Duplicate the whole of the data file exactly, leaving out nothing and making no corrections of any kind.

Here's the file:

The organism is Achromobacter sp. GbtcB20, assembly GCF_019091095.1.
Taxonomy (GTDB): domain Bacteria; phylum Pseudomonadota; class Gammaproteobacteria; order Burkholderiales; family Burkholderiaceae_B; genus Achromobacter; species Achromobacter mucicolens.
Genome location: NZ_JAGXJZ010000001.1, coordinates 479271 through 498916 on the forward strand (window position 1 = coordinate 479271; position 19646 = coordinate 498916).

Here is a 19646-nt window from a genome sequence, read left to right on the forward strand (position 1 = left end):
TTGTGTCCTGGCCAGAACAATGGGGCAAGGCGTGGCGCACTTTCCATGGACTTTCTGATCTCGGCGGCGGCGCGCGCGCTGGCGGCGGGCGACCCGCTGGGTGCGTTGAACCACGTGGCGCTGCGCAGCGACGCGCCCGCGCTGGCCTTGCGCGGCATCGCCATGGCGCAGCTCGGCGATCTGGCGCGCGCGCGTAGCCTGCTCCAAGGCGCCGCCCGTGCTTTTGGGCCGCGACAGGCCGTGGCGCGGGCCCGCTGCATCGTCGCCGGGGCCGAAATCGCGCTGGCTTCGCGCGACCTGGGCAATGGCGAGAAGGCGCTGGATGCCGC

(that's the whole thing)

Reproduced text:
The organism is Achromobacter sp. GbtcB20, assembly GCF_019091095.1.
Taxonomy (GTDB): domain Bacteria; phylum Pseudomonadota; class Gammaproteobacteria; order Burkholderiales; family Burkholderiaceae_B; genus Achromobacter; species Achromobacter mucicolens.
Genome location: NZ_JAGXJZ010000001.1, coordinates 479271 through 498916 on the forward strand (window position 1 = coordinate 479271; position 19646 = coordinate 498916).

Here is a 19646-nt window from a genome sequence, read left to right on the forward strand (position 1 = left end):
TTGTGTCCTGGCCAGAACAATGGGGCAAGGCGTGGCGCACTTTCCATGGACTTTCTGATCTCGGCGGCGGCGCGCGCGCTGGCGGCGGGCGACCCGCTGGGTGCGTTGAACCACGTGGCGCTGCGCAGCGACGCGCCCGCGCTGGCCTTGCGCGGCATCGCCATGGCGCAGCTCGGCGATCTGGCGCGCGCGCGTAGCCTGCTCCAAGGCGCCGCCCGTGCTTTTGGGCCGCGACAGGCCGTGGCGCGGGCCCGCTGCATCGTCGCCGGGGCCGAAATCGCGCTGGCTTCGCGCGACCTGGGCAATGGCGAGAAGGCGCTGGATGCCGC